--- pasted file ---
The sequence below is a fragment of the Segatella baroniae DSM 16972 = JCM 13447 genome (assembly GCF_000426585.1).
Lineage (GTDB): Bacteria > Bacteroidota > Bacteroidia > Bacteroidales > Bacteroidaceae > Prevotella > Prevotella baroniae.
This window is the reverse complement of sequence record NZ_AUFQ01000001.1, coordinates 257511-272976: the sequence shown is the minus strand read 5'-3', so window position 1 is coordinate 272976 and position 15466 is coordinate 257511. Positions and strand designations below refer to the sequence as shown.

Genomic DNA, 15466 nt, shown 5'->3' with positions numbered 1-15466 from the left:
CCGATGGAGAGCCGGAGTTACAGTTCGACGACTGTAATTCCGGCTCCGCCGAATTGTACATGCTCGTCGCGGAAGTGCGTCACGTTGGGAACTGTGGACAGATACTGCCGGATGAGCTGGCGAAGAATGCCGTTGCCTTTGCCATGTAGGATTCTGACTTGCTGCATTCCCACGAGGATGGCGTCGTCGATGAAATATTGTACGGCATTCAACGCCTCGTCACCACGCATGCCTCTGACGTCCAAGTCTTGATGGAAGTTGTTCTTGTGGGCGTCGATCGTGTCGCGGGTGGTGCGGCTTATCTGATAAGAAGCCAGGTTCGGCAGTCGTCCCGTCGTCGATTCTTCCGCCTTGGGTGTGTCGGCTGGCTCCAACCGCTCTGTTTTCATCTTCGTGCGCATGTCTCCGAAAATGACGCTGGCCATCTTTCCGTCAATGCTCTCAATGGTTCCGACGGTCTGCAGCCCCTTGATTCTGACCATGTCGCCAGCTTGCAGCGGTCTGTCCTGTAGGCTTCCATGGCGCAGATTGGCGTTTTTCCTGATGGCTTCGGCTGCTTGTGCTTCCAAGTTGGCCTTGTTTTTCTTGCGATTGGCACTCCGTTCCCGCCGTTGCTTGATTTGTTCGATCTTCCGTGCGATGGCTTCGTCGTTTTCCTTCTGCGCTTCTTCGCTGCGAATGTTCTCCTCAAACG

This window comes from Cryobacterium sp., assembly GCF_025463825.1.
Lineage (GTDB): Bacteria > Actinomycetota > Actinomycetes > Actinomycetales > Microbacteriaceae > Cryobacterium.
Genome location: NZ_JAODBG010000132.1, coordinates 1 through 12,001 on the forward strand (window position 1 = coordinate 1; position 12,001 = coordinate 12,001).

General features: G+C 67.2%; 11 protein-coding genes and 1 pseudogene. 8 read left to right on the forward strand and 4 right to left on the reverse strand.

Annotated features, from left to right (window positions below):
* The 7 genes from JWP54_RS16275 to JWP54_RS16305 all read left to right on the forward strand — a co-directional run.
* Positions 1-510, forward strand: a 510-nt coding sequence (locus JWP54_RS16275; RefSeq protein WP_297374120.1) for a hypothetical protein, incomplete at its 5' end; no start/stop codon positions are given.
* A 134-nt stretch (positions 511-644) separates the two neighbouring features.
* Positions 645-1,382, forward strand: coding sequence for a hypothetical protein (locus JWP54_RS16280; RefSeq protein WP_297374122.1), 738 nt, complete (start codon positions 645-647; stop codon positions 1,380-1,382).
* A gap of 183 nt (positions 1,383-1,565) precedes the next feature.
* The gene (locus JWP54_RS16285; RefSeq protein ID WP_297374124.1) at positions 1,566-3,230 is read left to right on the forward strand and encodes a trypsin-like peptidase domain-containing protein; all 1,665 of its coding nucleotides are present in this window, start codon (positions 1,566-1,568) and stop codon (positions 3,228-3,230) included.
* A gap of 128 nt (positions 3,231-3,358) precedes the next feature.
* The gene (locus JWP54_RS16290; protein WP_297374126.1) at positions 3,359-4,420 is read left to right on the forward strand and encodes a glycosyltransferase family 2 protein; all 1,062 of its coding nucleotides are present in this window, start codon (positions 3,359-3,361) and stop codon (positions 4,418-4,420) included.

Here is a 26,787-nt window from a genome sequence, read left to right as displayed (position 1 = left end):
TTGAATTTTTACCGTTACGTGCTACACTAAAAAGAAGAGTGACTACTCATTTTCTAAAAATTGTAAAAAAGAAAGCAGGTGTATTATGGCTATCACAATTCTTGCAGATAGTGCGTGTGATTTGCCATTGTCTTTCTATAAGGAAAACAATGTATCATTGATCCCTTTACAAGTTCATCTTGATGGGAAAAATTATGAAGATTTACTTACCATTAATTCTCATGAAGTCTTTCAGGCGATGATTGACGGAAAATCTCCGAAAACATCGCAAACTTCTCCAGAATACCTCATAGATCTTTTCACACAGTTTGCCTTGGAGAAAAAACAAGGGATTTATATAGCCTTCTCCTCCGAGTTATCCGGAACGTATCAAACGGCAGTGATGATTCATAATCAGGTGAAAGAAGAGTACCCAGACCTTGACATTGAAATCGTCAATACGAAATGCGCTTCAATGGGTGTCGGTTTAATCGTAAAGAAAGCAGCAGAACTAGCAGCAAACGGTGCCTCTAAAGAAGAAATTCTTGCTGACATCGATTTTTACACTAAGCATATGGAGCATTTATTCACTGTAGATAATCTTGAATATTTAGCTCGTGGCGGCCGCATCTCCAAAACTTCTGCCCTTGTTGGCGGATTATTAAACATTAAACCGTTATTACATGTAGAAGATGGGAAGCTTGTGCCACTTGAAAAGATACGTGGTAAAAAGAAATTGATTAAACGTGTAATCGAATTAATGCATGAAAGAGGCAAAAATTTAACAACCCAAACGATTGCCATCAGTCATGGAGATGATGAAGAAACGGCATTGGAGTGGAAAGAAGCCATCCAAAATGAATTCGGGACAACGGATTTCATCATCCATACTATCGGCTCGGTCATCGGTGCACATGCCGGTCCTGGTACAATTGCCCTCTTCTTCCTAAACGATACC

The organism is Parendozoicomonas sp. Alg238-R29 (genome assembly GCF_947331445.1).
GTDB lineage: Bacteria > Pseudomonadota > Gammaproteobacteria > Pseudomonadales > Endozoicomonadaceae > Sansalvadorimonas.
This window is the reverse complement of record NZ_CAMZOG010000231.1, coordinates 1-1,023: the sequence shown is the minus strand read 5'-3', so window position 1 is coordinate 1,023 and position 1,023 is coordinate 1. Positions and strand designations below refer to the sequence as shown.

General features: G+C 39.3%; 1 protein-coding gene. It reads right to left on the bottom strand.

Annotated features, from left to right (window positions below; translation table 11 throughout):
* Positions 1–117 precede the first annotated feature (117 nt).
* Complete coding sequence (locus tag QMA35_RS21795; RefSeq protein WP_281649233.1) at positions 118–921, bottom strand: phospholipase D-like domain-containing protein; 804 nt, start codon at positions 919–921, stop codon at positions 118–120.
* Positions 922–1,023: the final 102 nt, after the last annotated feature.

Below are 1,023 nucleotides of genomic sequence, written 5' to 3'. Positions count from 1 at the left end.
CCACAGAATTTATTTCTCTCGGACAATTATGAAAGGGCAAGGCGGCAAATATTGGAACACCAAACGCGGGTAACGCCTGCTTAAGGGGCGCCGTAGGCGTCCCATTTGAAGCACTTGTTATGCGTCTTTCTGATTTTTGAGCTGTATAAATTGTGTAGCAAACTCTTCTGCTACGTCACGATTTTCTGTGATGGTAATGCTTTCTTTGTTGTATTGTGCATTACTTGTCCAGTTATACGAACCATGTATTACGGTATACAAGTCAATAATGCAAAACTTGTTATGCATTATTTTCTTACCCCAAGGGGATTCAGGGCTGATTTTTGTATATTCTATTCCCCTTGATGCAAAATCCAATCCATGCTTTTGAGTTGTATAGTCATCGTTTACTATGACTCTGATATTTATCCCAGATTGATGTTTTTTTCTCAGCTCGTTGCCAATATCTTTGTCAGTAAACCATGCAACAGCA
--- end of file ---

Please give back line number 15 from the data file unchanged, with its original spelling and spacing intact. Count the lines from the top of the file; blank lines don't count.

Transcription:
* A gap of 183 nt (positions 1,383-1,565) precedes the next feature.